The transplant and beyond

We are doing two things. Wyatt is on transplant list for a whole liver, but two of my relatives have the right blood type to donate a portion of their livers. But, they need to lose weight to be in the right BMI [body mass index] to be a donor for the surgery. We are working with Angel Flight Northeast, and they sent me a list of pilots who would fly us to the hospital if a liver becomes available. So, I basically go to bed with anxiety and wake up with anxiety.

Before the surgery, you child will have many tests, including blood and urine tests, echocardiogram, electrocardiogram, and a chest x-ray (these procedures are described in Chapter 10, Coping with Procedures). During surgery, the surgeon will remove the diseased liver and will connect the new liver (whole or part) to your child’s hepatic artery, hepatic vein, portal vein, and bile duct. The surgery usually lasts 5 to 10 hours. Your child may spend 2 or 3 days in the intensive care unit and then a week or so in the hospital. After discharge, you’ll need to stay in the area so the transplant team can monitor your child’s health and manage the medications needed after the transplant.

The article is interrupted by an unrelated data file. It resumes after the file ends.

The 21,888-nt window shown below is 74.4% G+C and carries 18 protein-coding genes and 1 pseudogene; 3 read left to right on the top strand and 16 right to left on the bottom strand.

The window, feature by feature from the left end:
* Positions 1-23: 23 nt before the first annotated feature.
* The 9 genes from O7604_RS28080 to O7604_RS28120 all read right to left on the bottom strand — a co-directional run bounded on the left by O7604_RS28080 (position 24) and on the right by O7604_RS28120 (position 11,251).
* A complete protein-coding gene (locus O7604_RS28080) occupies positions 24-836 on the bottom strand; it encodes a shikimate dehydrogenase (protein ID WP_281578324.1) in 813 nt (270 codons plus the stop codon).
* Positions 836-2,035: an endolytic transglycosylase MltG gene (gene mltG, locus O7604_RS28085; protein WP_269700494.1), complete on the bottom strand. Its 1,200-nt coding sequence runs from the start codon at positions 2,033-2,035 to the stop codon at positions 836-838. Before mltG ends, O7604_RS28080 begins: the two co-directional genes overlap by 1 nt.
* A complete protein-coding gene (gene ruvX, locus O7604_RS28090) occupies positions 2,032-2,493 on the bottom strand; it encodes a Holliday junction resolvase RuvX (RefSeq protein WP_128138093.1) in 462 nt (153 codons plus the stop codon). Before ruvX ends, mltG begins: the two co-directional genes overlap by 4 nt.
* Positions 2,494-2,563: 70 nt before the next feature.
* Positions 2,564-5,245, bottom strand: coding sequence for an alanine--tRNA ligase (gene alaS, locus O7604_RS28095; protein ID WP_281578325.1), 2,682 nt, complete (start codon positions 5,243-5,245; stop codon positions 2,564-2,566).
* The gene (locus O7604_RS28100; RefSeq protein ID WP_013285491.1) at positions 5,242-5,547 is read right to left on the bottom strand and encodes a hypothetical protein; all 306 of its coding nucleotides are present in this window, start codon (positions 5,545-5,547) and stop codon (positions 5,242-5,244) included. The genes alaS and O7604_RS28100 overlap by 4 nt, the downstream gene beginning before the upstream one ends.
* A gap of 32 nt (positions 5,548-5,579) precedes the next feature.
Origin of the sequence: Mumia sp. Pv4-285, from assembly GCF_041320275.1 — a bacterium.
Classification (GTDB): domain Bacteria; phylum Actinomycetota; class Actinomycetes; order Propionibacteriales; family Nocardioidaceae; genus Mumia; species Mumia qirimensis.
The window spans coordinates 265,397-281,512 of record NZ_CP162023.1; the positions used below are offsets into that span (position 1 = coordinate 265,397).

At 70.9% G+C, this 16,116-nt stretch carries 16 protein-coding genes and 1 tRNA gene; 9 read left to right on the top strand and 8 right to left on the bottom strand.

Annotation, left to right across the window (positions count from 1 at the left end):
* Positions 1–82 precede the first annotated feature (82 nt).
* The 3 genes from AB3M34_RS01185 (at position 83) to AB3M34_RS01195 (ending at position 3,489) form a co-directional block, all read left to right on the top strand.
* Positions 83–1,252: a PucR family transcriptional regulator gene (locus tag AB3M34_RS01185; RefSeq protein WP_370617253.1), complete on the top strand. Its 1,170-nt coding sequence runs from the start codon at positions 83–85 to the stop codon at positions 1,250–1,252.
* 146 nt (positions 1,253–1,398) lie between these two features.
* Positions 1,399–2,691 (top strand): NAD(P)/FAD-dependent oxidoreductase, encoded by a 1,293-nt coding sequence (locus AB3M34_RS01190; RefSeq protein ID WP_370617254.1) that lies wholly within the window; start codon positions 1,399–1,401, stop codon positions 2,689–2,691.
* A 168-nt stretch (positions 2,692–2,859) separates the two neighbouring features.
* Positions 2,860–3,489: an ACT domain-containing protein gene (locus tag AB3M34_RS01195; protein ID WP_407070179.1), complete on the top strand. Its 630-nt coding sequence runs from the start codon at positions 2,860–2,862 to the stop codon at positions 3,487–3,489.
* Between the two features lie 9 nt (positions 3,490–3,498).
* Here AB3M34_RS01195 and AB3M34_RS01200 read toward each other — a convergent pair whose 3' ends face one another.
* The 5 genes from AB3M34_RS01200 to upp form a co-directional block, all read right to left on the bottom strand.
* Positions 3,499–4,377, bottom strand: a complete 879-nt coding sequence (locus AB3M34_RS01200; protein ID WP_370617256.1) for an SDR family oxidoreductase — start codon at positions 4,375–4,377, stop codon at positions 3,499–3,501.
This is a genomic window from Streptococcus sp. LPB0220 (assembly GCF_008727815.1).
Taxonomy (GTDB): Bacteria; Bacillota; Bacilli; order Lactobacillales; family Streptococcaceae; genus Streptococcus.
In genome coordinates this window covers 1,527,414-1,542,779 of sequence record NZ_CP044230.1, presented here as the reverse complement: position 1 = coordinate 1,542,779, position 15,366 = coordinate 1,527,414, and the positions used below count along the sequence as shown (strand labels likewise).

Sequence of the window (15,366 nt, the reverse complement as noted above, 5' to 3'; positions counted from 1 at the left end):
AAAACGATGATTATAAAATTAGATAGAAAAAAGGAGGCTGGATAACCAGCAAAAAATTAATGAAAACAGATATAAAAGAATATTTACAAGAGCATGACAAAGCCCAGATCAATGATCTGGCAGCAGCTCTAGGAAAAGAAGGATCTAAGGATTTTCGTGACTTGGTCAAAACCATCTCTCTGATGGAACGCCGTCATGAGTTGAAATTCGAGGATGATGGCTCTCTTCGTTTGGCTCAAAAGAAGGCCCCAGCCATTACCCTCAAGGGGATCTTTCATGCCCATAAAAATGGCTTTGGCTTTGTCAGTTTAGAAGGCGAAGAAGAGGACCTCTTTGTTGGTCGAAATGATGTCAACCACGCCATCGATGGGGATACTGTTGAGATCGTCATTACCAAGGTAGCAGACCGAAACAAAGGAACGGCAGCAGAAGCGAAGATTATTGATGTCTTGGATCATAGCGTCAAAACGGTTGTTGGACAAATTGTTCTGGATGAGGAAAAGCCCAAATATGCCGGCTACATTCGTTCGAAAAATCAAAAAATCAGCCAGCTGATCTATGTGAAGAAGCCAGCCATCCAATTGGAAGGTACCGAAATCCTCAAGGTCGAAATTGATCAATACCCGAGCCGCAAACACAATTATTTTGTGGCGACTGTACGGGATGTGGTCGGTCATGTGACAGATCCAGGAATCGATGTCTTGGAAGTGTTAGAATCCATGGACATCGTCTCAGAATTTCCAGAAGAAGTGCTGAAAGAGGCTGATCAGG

One possible problem after a liver transplant is rejection of the organ by the body’s immune system. Medications (called immunosuppressants) are given to help minimize the risk of rejection. Although the risk of rejection is greatest in the first few weeks after the transplant, your child will have to take anti-rejection medications for the rest of his or her life. These medications also leave children vulnerable to certain infections, so care must be taken to avoid people who are sick.

In some rare cases, the body rejects the new organ and another liver transplant is necessary. However, most children do very well after this life-saving procedure.